European leaders have boasted of reducing their reliance on Russian gas since Vladimir Putin invaded Ukraine. But that is only part of the truth.
While the supply of natural gas delivered by pipeline fell sharply this year, Russia’s liquefied natural gas (LNG) imports into the EU rose 46 percent year-on-year in the first nine months of 2022, according to figures from the European Commission.
For EU countries, the risk is that the growing use of LNG shipped by sea from Russia could put Europe at the mercy of a new round of gas blackmail from Putin in 2023, just as the bloc seeks to top up its gas reserves. for the winter.
It has been a point of pride for EU officials that countries have reduced their purchases of Russian fossil fuels since the start of the war, as leaders sought to debase the Kremlin’s finances. “We must cut Russia’s income, which Putin uses to finance his atrocious war in Ukraine,” European Commission President Ursula von der Leyen said in September.
And while pipeline gas supply cuts have been drastic, a combination of Russia restricting pipeline flows and EU countries diversifying their imports, Europe’s lower LNG trade with Russia tells a different story.
Statistics shared by the Commission show that between January and September 2022, EU countries imported 16.5 billion cubic meters (bcm) of Russian LNG, compared to 11.3 bcm in the same period of the year. last year.
The increase in LNG imports is small compared to the huge drop in Russian pipeline gas imports, which halved from 105.7 bcm in the first nine months of last year to 54.2 bcm in the same period this year, according to Commission figures. But the LNG rally runs counter to EU rhetoric and is not without inherent risks, energy market analysts said.
France, the Netherlands, Spain and Belgium have been the top importers of Russian LNG in 2022, according to an analysis by energy market monitoring group Montel, with a third of Russian LNG shipments to Europe destined for France and nearly a quarter to Spain.
Most of the Russian LNG arriving in Europe comes from energy company Novatek, which operates the Yamal LNG terminal in northwestern Siberia, in which French energy giant TotalEnergies is a minority shareholder. Some European countries have long-term agreements to import LNG that have several years to go.
Unlike the majority Russian state-owned Gazprom, which has a monopoly on pipeline exports, Novatek is an independent company but has “shareholders”. [who] they are close to the Kremlin, which can strongly influence their operations,” according to an analysis published by the Center for Global Energy Policy at Columbia University.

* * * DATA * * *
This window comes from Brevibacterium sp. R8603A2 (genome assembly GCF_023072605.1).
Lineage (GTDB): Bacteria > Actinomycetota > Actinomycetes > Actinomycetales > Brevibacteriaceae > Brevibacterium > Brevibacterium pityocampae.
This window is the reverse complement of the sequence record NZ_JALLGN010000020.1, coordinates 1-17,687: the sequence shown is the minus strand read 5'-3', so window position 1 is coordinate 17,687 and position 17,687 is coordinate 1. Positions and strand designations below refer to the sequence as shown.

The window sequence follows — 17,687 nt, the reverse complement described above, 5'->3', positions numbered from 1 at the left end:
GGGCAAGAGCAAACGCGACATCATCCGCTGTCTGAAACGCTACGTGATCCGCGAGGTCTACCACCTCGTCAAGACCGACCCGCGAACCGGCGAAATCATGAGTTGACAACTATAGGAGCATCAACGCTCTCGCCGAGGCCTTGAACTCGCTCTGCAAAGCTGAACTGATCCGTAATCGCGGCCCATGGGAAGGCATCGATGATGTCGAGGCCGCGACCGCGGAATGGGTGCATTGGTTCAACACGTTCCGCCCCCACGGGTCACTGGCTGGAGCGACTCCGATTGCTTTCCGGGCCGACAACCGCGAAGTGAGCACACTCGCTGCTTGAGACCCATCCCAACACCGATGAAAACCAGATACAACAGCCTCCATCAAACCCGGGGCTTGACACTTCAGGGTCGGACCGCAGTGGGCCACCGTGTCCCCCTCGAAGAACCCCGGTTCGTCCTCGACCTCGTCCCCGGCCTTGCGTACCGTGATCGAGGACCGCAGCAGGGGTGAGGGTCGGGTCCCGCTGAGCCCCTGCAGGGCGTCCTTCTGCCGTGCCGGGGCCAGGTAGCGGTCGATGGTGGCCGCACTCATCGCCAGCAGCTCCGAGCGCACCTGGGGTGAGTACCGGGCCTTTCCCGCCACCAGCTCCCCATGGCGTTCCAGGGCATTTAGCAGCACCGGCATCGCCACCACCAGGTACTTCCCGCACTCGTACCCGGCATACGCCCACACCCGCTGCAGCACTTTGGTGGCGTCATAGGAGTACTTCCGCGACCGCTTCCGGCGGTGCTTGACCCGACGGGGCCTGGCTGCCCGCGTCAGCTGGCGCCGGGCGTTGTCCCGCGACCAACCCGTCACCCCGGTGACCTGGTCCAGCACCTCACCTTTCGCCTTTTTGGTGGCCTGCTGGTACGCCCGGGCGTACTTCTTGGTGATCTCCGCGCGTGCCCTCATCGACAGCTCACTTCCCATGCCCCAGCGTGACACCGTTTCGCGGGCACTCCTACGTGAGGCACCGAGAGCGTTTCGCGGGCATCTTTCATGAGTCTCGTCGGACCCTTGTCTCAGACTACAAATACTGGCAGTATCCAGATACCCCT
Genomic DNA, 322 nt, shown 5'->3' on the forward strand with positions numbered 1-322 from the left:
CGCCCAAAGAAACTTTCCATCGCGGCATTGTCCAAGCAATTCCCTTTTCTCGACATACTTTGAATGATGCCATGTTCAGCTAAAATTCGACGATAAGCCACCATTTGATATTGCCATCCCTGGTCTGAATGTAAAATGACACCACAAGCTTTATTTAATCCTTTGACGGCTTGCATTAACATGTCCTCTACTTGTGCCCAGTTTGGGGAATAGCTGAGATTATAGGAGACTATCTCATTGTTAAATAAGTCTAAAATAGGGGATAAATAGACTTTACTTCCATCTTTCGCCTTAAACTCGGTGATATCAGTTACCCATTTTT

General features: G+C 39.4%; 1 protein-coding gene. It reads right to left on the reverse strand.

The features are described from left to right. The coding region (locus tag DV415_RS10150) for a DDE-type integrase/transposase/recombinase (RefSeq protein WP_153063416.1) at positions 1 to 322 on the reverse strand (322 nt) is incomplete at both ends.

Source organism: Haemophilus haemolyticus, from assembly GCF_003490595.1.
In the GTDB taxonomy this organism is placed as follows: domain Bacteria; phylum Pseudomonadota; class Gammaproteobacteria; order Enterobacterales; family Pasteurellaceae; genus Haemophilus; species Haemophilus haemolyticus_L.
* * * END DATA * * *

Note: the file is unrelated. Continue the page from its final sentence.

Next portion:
Only two countries in Europe, the UK and Lithuania, have completely stopped Russian LNG imports.
Anne-Sophie Corbeau, a global researcher at Columbia, said it was “very convenient for everyone to turn a blind eye to Russian LNG flows” into Europe.
In economic terms, Corbeau said, “it made sense” for Europe to keep importing LNG from Russia for now. Removing Russian LNG from the EU market would mean that European countries would buy more LNG from other parts of the world, driving up prices for poorer Asian countries.
“The prices would be stratospheric and that would be extremely bad not only for Europe but also for many countries that could not afford [LNG]Corbeau said.
But he added that rising Russian LNG imports raised the potential for “Russia to use LNG as a geopolitical weapon,” just as it has done with pipeline gas. Putin could potentially block exports to “unfriendly” countries while continuing to provide a gas lifeline to poorer states in Asia suffering from severe energy shortages.
Such a move could have consequences for the EU in 2023, amid fresh warnings from the International Energy Agency that Europe could face a gas supply gap of up to 30 bcm during next summer’s storage filling season.
Svitlana Romanko, director of the Ukrainian campaign group Razom We Stand, which is pushing for a full EU embargo on Russian fossil fuels, said there was a clear moral case for ditching Russian LNG imports.
“While the EU talks tough about sanctions and embargoes, the reality is that very little is being done to reduce LNG imports,” Romanko said. “Europe needs to take action now and stop this absurd and counterproductive funding of the Russian war machine.”
Melissa Galbraith is the World News reporter for Globe Live Media. She covers all the major events happening around the World. From Europe to Americas, from Asia to Antarctica, Melissa covers it all. Never miss another Major World Event by bookmarking her author page right here.